Drug May Offer New Avenue to Fight Migraine

First one that doesn't constrict blood vessels

WEDNESDAY, March 10, 2004 (HealthDayNews) -- A trial drug that blocks the action of a chemical released during a migraine attack may represent a potent new treatment for migraine sufferers.

The drug, now called BIBN 4096 BS, was effective in treating migraines up to six hours after they started and would be the first migraine medication that does not constrict blood vessels.

"It's a landmark study," says Dr. Vincent Martin, co-director of the Cincinnati Headache Center and an associate professor of medicine at the University of Cincinnati College of Medicine. "It's a completely different way of treating migraine."

It's also an early study -- and one that may well be only a precusor to any definitive new treatment, according to other experts.

"This medication is likely multiple years away from being brought to market, so it's not going to change the lives of patients with migraines immediately," says Dr. Robert Shapiro, assistant professor of neurology at the college of medicine at the University of Vermont in Burlington.

Dr. Stewart Tepper, director of the New England Center for Headache in Stamford, Conn., says, "If this is going to be important for migraine, it is as a proof of concept. They've shown that if you can block the CGRP receptor, you can alleviate a migraine. ... They have a proof of concept. It works. It fits all of the theories."

Adds Tepper, a clinical assistant professor of neurology at Yale University School of Medicine in New Haven, "My understanding is that the company has been unable to come up with a pill form."

It will be important whether a pill form of the drug can be developed that is equally effective as the intravenous version used in the study.

"The key thing is being able to find an oral formulation," Martin says. "Just because intravenous works doesn't mean the pill form will. It's still a way off from being something the typical migraine patient will take."

Other experts anticipate that the difference could be evident more in the usual side effects than in how well such a drug would work.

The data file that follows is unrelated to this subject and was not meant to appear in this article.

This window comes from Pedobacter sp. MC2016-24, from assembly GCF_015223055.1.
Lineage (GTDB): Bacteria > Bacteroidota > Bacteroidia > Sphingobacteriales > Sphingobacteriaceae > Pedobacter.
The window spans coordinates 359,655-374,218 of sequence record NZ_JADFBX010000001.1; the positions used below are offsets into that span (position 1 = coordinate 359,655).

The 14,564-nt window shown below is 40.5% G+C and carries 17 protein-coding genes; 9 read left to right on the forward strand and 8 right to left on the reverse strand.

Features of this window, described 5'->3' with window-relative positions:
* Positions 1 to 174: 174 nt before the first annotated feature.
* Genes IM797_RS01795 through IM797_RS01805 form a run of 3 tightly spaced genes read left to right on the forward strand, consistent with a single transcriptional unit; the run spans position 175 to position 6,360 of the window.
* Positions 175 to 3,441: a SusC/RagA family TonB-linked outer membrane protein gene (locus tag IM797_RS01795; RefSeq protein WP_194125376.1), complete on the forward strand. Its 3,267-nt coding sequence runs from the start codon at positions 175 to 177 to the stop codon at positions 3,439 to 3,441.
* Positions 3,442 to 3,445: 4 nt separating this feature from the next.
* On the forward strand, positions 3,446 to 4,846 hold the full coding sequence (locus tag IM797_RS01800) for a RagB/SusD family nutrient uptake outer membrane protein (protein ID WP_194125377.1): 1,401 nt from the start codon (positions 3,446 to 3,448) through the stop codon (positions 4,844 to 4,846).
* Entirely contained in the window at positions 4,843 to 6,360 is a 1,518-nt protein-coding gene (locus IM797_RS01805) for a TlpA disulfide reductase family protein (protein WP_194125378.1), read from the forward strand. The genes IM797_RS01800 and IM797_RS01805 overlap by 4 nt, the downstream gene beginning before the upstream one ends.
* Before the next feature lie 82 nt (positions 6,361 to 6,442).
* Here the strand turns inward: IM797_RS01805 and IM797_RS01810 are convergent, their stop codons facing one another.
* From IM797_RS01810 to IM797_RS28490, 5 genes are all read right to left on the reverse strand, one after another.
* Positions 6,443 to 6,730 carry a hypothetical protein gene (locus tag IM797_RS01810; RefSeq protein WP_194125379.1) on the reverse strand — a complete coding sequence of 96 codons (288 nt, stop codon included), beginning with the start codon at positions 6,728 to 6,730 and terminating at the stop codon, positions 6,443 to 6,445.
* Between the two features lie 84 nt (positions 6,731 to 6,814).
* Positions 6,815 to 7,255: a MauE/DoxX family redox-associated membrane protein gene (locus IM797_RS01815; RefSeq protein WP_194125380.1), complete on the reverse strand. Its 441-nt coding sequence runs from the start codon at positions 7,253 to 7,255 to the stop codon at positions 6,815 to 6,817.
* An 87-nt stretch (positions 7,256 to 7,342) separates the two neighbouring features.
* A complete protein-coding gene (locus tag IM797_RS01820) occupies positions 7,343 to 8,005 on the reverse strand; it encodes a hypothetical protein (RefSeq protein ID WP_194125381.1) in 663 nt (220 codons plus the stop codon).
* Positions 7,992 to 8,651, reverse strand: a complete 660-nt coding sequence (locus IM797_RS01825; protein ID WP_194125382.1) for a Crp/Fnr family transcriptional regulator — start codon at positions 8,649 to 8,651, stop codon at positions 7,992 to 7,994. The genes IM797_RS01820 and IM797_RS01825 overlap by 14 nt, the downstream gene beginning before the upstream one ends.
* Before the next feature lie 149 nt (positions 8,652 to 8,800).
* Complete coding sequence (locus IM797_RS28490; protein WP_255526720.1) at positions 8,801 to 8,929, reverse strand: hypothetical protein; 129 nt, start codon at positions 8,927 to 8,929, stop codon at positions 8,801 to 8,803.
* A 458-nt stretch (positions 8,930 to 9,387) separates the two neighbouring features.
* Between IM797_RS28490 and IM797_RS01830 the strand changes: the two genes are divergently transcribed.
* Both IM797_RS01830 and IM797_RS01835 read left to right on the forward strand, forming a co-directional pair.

Triptans, a class of drug used for migraines, constrict blood vessels and are therefore contraindicated in people with cardiovascular conditions.

"[The drug] may not be that much more effective, but for those who can't take triptans, [it] might be very useful," says Paul Durham, author of a perspective article accompanying the study, which appears in the March 11 issue of the New England Journal of Medicine.

"That's the major leap," adds Durham, an assistant professor of cell biology at Southwest Missouri State University in Springfield.

According to the accompanying perspective article, migraines are considered to be a neurovascular disorder because they involve interplays between the nerves in the brain and blood vessels. Specifically, it appears that, during a migraine attack, the trigeminal nerve, which is the main sensory nerve, becomes activated and releases CGRP, calcitonin gene-related peptide, which in turn dilates the blood vessels of the brain. Because the vessels are surrounded by nerves, every time a vessel expands or contracts, it is perceived as pain, Martin explains.

It seemed logical, then, that something that blocked CGRP would also help relieve a migraine. That something turned out to be BIBN 4096 BS, a compound produced by Boehringer Ingelheim Pharmaceuticals in Germany.

In laboratory and animal studies, the compound did block the effects of CGRP. So an international, multi-center trial was set up to see if the compound would work in humans.

Researchers enrolled 126 migraine patients, all of whom had a history of one to six migraines per month for the preceding six months. The age of the participants ranged from 18 to 65.

The researchers first experimented with doses, all given intravenously over a period of 10 minutes, to determine the lowest dose that was still superior to a placebo. The minimal effective dose turned out to be 2.5 milligrams, which had a 66 percent response rate vs. 27 percent for the placebo. Overall, people taking any dose of BIBN 4096 BS had a 60 percent response rate.

BIBN 4096 BS (which researchers expect to be renamed soon) was also better than the placebo in helping the participants be pain-free after two hours, sustaining the rate of response over 24 hours, and the rate of recurrence (19 percent for the 2.5-mg group vs. 46 percent in the placebo group) as well as improving the levels of nausea and sensitivity to light and sound. The effect kicked in after 30 minutes and increased over the next few hours.

There were no serious side effects of BIBN 4906 BS, but there were instances of paresthesia, a burning or prickling sensation.

More information

For more on migraines, visit the National Institute of Neurological Disorders and Stroke or the National Headache Foundation.

SOURCES: Vincent Martin, M.D., associate professor of medicine, University of Cincinnati College of Medicine, and co-director, Cincinnati Headache Center; Paul Durham, Ph.D., assistant professor of cell biology, Southwest Missouri State University, Springfield; Robert Shapiro, M.D., Ph.D., assistant professor of neurology, College of Medicine, University of Vermont, Burlington; Stewart Tepper, M.D., director, New England Center for Headache, Stamford, Conn., and clinical assistant professor of neurology, Yale University School of Medicine, New Haven; March 11, 2004, New England Journal of Medicine
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